Court of 'last resort' no threat to sovereignty: ICC president Sang-Hyun Song
By Chris Merritt, Legal Affairs editor, The Australian, July 15, 2011 - One of the most glaring omissions is the court's inability to deal with acts of international terrorism by non-state parties.
Another omission has been the well-documented abuses by the Sri Lankan military during the final stages of that country's civil war. Both of these matters are beyond the limited jurisdiction of the ICC.
The court covers just four areas: genocide, war crimes, aggression and crimes against humanity. There had been an attempt to include terrorism but it had not yet succeeded, President Song said.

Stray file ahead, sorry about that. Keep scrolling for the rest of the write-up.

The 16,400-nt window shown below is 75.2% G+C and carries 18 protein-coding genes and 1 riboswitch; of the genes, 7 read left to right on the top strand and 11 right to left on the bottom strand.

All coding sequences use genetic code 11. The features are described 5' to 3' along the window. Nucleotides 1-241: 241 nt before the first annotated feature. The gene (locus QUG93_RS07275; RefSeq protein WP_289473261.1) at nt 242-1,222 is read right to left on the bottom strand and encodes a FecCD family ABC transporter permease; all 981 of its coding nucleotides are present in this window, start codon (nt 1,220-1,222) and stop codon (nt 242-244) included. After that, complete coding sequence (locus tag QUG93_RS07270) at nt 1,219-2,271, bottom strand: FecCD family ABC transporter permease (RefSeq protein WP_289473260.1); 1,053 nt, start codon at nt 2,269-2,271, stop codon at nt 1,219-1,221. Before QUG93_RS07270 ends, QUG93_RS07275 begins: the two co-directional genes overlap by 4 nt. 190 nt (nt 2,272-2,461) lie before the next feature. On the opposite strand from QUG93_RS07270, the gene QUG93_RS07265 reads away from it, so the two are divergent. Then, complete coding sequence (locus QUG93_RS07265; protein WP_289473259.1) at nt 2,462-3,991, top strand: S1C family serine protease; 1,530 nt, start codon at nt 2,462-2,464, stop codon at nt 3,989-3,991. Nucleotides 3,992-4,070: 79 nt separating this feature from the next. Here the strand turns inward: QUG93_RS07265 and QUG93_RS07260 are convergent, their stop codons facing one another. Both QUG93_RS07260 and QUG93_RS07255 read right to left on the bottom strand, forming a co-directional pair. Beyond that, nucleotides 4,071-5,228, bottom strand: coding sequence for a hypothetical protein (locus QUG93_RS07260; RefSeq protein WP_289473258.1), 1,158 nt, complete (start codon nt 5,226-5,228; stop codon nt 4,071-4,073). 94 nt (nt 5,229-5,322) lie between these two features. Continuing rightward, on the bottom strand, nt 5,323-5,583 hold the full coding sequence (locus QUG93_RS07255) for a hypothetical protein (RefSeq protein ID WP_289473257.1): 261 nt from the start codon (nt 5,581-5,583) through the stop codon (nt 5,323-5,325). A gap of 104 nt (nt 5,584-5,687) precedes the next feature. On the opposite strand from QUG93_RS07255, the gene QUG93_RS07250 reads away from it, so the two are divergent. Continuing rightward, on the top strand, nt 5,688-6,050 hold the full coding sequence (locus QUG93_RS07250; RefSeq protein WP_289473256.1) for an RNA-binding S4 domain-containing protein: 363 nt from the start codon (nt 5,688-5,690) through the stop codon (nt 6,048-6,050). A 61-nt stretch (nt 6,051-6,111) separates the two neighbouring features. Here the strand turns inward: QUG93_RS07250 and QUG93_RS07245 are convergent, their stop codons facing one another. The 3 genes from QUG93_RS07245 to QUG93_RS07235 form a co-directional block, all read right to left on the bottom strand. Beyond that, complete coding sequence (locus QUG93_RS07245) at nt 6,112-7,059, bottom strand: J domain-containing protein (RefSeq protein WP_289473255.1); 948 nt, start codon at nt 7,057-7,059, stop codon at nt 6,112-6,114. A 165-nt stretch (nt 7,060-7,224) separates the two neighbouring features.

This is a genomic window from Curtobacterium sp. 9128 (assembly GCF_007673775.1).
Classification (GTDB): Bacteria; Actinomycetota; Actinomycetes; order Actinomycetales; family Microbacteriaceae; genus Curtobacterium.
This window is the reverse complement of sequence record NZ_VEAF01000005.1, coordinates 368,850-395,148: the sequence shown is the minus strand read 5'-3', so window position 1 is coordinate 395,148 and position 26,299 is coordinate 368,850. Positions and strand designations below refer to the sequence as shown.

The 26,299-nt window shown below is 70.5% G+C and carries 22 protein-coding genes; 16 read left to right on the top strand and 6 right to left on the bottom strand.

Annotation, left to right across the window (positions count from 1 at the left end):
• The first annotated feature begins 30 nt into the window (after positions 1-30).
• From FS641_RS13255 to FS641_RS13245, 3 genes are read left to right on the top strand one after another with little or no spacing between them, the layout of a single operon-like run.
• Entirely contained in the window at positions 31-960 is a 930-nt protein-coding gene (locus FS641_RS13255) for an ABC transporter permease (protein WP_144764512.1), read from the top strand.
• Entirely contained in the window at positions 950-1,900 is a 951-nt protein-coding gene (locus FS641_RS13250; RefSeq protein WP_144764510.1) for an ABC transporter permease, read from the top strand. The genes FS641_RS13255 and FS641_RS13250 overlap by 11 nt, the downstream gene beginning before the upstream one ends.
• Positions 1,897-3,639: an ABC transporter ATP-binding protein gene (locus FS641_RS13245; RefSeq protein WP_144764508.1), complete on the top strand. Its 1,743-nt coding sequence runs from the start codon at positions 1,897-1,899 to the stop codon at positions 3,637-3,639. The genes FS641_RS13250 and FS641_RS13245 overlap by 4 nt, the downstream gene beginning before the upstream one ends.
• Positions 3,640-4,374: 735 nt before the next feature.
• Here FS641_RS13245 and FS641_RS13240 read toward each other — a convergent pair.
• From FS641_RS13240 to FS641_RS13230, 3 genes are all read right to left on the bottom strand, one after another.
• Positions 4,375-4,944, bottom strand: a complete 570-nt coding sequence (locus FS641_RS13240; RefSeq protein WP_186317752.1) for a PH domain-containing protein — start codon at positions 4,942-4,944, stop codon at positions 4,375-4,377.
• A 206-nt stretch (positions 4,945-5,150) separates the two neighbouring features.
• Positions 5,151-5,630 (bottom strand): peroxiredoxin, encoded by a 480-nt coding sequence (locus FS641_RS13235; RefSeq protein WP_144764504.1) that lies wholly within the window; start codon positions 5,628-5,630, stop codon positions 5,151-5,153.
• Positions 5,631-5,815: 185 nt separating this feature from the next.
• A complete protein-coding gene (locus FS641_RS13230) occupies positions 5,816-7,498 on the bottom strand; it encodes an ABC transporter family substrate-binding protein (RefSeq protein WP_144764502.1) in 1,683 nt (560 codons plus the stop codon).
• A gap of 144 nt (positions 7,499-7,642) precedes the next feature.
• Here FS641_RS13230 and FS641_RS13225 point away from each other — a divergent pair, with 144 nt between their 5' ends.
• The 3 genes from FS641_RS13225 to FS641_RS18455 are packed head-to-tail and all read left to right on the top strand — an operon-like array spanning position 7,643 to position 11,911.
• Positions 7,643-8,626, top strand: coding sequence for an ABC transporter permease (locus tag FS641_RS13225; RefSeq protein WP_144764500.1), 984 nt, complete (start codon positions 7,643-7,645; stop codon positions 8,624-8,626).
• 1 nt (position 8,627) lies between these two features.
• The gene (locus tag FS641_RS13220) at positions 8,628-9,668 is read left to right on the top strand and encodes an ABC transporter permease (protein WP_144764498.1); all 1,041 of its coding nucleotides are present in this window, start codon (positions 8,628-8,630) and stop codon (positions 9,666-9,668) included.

When asked if he would like to see terrorism brought within the court's reach, he declined to express a view because he said it was a matter for "the assembly of state parties", not the court.
On the final days of the Sri Lankan civil war, he said that country -- along with Israel and the US -- had not acceded to the Rome Statute.
So without a reference to the court by the UN Security Council, the ICC was unable to act.
"Whenever certain atrocities are committed in the corners of the world, everybody seems to refer to the ICC as an ultimate place to send that situation to," he said.
"We are very glad to notice all this growing recognition of the court. On the other hand we have to play by the rules that are specified in the Rome Statute."
Therefore the court was unable to act on matters from non-signatory states such as Sri Lanka, like Israel and the US.